From yesterday's "Everybody's Dissing the Dollar":
I don't have anything concrete I can point to but 1.50 EUR/USD almost feels as if someone has drawn a line in the sand. As more and more money piles into the trade without movement past that line you start to lose the mo-mo traders and the psychology can shift fast.Today a reader emailed this ZeroHedge post:
If the buck were to turn and head back to say, 1.20, the results for equities and gold would be painful.
I'm just sayin'...
As the decoupling between cause and effect continues: i.e., the economy and the stock market, more and more pundits focus on the dollar carry trade as the primary culprit for market appreciation. With the US market flat for the year when indexed for the decline in the dollar, the entire rally has been one big window dressing to prop up Obama's confidence boosting propaganda. Yet the entire rally, aside from the unique technical peculiarities underpinning it (short squeeze, low volume/high momentum algo participation) has been carried on the back of the dollar's decline: take away the concept of importing inflation at all costs (which is what Bernanke is happy to continue doing) and US deflation would have been rampant by now, proving the Fed's plan to liquefy the capital markets to be a disaster. As such, the only thing that allows the "rally" to continue, is the willingness of the Rest of the World to fund not only the skyrocketing US budget deficit, but the Chinese trade imbalance, courtesy of the yuan-dollar peg.
The rally will come to an abrupt end when one of two things happens: i) the Fed gives an indication it wants investors to stop chasing risky assets (likely not for at least 5 years) and ii) the rest of the world realizes that America has no leverage whatsoever, with its crumbling economy, and its loose monetary policy which as prominent Chinese figures have already determined, is currently causing asset bubbles worldwide (yet which the Chairman is unable to see). Possibility ii has a much greater probability of occurring, yet if and when it does, will be dependent in great extent on the future of the dollar carry trade.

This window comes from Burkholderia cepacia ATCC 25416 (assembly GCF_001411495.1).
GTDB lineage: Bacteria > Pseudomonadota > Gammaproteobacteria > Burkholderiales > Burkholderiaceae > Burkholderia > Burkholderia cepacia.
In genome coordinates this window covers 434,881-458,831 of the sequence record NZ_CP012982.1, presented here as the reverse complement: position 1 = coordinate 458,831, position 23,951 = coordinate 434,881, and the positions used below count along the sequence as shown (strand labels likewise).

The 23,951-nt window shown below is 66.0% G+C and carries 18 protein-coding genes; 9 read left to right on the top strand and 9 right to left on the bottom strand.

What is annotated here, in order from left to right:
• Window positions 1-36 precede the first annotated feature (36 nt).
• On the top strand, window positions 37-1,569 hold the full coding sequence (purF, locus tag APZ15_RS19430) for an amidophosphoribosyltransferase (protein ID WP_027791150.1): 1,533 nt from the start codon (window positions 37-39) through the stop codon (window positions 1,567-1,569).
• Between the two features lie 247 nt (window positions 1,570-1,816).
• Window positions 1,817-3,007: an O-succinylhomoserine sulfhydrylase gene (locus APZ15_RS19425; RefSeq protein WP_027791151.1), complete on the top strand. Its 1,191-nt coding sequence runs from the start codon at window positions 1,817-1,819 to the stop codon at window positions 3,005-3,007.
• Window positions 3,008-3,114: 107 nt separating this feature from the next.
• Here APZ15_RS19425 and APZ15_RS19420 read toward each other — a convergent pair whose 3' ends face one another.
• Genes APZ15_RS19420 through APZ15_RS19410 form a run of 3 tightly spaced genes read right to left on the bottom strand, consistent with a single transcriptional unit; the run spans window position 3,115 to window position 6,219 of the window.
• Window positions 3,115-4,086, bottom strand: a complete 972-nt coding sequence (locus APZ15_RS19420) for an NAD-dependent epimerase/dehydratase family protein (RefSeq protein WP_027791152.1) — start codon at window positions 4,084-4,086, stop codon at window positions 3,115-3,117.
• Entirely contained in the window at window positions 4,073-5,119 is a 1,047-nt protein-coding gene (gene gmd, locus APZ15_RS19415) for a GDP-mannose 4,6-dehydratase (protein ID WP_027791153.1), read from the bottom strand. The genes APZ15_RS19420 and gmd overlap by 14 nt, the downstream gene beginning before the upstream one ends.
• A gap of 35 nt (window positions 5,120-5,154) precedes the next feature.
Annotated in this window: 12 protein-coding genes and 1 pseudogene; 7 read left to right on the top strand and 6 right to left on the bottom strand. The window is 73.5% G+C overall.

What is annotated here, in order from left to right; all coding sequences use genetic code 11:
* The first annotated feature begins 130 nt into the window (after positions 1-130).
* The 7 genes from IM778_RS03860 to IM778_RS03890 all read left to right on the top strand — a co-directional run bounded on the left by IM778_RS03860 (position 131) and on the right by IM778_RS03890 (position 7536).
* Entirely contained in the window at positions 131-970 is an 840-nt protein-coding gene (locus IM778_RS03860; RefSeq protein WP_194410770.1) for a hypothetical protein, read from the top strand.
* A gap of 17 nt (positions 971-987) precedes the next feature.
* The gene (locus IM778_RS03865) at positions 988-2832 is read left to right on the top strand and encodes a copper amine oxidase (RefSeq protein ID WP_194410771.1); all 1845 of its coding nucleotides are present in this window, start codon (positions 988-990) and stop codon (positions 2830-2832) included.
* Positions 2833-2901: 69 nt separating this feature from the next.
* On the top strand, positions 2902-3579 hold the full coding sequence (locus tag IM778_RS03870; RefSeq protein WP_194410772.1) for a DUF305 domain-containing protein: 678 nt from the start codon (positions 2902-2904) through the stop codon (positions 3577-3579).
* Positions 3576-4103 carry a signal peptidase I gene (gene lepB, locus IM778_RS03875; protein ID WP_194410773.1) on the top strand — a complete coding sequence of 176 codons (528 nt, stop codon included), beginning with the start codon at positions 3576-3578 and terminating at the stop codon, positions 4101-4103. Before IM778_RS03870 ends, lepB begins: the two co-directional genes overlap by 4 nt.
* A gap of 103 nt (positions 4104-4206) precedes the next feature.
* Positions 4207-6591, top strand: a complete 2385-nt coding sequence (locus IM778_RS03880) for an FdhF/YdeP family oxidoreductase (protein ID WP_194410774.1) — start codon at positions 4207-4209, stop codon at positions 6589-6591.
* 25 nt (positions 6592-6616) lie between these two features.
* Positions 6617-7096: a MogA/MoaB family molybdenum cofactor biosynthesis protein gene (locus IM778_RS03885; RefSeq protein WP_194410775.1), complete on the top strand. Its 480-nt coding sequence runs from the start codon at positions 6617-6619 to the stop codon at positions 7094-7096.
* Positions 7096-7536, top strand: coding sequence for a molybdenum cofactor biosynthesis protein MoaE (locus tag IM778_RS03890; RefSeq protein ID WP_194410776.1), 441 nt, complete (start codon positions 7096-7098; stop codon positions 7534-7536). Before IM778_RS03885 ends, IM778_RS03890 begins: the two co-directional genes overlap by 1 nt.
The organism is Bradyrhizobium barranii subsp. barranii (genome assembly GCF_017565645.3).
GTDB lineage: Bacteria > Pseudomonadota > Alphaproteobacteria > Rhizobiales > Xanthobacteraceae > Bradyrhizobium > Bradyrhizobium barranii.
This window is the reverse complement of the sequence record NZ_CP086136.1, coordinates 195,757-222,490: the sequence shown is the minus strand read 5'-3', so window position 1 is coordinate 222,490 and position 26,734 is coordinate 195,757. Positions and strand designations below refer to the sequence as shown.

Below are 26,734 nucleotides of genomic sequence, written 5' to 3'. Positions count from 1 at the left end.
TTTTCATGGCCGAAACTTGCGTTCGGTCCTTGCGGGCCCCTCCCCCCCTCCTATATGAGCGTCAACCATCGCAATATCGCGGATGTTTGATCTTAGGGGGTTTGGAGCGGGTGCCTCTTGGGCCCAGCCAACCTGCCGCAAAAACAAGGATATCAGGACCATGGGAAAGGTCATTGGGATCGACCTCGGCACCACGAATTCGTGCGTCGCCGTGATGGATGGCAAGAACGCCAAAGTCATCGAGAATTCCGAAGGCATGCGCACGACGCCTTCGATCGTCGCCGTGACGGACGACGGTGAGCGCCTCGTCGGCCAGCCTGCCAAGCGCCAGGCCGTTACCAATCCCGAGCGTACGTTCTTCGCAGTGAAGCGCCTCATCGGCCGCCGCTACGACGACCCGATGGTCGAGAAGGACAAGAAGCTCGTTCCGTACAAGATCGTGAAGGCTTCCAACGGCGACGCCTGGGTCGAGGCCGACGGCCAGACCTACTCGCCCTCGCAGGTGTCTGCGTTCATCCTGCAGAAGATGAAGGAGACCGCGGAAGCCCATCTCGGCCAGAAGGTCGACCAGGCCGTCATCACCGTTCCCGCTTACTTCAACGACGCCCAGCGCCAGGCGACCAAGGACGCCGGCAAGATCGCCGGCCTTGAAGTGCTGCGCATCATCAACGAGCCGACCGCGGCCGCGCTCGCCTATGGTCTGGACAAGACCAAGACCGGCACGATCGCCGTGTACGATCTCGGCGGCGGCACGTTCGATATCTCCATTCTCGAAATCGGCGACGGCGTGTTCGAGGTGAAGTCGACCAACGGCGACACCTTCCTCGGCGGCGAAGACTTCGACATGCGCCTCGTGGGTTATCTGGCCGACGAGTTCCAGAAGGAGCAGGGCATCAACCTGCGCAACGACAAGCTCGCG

Nouriel Roubini has already pointed out the great danger posed by every single trader in the world being short the dollar. As we saw on Monday, one word out of place by Bernanke, and the reversal will be disastrous. Below we present the thoughts from Goldman Sachs, which, as expected, is much more sanguine about the impact and the participation in the carry trade. To Goldman, the dollar value is merely a function of the US economy's weakness. Ironically, Goldman has been pumping up the strong economy story for much of H2, until recently when even 85 Broad has reversed its opinion. While Goldman's observations are not surprising, the question emerges as to how the firm is positioned now to make the higher amount of money from a macro picture, as very few trade on company-specific alpha: courtesy of banks like Goldman, every asset class has become one big beta bucket....MORE